[06:27] Andra Zaharia: I think of just perfectly summarizing what an ideal experience and interaction with cybersecurity could look like. This is exactly the kind of, let's say, emotional memory that we want to leave people with, ideally, around security technology in general. This feeling of ownership over your own identity, over your own actions and behavior, and the data and the details that it produces. And then to which extent you are aware of these things and realize that you have control over some and not so much over others, but you're okay with that because you know that they're going on. So, I think that is a very powerful statement. And I particularly resonated with how you emphasize the kind of connection and almost emotional intimacy between people that resonate with the same principles, people who work in the cybersecurity industry in various roles. So, I was wondering if you could share with us, what these people look like. Because what I find challenging is sometimes to share with others who have no relation to technology or security, how they first, and how people in all sorts of unexpected roles that aren’t visible anywhere, do a lot of important work, a lot of emotionally intense work to help others. So, who are these people? What do they look like? And what roles might we find them in?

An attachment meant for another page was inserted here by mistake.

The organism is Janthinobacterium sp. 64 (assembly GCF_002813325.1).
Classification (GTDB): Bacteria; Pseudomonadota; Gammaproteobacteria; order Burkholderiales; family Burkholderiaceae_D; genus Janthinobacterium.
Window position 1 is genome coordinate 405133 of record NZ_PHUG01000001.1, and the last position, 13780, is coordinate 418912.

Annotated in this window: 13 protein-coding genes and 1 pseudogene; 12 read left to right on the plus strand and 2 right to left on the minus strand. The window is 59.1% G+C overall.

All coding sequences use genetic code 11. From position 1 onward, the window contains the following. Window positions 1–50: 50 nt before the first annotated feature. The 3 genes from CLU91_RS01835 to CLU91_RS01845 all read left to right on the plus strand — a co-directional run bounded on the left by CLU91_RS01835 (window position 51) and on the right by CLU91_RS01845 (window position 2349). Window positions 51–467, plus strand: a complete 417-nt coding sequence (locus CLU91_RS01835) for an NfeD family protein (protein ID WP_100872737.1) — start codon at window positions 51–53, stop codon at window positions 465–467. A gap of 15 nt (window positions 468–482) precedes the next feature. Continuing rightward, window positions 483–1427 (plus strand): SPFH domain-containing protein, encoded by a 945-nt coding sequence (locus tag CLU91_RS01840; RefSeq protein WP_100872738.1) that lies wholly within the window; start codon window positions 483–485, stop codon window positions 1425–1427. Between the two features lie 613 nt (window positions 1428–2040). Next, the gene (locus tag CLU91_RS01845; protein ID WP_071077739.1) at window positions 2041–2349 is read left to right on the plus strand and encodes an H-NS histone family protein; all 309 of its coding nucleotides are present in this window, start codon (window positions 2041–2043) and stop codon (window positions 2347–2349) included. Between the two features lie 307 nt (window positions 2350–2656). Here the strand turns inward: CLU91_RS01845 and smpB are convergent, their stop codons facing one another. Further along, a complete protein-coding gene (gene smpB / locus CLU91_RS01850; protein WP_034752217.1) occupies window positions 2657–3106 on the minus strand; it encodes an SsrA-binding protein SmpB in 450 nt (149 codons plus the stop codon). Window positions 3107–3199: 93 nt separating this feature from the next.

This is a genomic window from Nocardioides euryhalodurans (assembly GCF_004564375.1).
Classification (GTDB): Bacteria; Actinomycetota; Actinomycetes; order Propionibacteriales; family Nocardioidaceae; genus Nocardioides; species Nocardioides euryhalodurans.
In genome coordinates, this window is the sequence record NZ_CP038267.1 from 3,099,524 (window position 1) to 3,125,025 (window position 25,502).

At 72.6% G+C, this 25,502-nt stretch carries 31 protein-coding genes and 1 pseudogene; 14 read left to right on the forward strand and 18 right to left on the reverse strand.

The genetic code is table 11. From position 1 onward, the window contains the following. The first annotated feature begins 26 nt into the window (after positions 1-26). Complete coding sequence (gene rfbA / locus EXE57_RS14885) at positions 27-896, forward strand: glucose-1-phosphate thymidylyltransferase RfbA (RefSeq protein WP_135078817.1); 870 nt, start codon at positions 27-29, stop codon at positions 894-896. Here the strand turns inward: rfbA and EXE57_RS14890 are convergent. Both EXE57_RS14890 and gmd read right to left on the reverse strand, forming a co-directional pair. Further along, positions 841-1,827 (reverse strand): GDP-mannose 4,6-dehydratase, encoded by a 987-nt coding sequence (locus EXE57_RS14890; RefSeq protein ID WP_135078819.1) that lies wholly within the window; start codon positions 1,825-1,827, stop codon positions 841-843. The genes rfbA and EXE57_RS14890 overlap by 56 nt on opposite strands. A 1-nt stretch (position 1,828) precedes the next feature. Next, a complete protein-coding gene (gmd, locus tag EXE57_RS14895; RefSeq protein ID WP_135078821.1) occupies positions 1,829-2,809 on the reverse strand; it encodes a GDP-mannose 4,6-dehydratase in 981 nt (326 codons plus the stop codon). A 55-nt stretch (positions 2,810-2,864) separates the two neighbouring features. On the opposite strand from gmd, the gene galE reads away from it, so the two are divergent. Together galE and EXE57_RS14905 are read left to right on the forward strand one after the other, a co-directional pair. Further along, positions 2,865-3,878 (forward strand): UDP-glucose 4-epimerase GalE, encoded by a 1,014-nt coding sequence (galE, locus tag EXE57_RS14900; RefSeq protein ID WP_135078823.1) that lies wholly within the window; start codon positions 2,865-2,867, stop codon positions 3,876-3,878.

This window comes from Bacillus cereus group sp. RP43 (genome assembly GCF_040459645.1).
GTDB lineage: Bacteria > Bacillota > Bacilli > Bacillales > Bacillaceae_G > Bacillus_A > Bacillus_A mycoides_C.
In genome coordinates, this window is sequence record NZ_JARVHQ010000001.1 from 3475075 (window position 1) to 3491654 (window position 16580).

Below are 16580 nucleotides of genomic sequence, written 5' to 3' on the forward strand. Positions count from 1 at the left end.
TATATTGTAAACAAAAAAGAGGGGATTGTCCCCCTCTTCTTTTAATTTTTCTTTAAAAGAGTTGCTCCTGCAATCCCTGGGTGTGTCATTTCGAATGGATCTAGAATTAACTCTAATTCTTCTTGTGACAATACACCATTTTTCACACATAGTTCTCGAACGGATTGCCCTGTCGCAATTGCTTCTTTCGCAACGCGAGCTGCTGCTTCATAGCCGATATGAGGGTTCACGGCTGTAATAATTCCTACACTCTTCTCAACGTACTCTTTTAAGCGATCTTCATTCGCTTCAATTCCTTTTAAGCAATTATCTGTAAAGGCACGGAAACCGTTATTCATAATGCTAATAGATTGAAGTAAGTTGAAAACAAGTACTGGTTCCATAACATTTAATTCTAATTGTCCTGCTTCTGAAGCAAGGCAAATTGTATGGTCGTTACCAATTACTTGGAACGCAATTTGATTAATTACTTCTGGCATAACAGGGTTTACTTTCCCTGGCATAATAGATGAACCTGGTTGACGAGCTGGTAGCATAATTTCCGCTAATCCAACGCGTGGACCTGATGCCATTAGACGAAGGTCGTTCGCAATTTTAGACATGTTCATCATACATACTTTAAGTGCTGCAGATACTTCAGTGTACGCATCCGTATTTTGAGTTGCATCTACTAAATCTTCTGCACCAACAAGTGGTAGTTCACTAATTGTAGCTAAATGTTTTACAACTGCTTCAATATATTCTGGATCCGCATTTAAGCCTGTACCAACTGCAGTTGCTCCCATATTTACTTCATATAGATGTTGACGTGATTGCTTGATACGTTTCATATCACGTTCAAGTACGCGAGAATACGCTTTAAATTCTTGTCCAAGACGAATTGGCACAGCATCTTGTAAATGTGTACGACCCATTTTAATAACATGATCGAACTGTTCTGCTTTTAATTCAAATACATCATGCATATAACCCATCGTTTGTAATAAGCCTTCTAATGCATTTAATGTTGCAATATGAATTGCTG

[08:01] Eva Galperin: They really run the gamut. I definitely talk with people who run entire support organizations devoted to domestic abuse, people who are devoted to fighting domestic abuse. I always have this weird thing where it trips me up when we talk about, say, investigating malware. And say you're in malware – actually, you're against malware. In this case, we're not in domestic abuse, we are against domestic abuse. It gets a little bit tricky. So, people who work directly in the field of supporting survivors of domestic abuse, people who work in training those people and also training people in law enforcement, people who do outreach to universities, but also people who simply work in cybersecurity during the day and actually care about these issues. There are entire networks of people who simply go to the same conferences, who are the people that someone will go to if they're having a problem in the community, and we all talk to one another. There is definitely a vast whisper network. But there are also problems with whisper networks; we cannot rely entirely on whisper networks and these informal connections in order to help people. Because the people who usually get left out of whisper networks are the people with the least power than people who belong to marginalized communities. It's more likely to be women of color, people who are new to the community, people who don't have a lot of power in the community; they're the ones who aren't immediately going to know who to talk to. And so we have to acknowledge the limits of whisper networks even while we use them. So, there's also a lot of that. I work with a lot of people who are essentially security researchers during the day, or who do privacy or security activism during the day. In some ways, their day job doesn't necessarily prepare them for this, but it doesn't make them care about it a lot. And so they do the work that they need to do in order to be prepared to help people.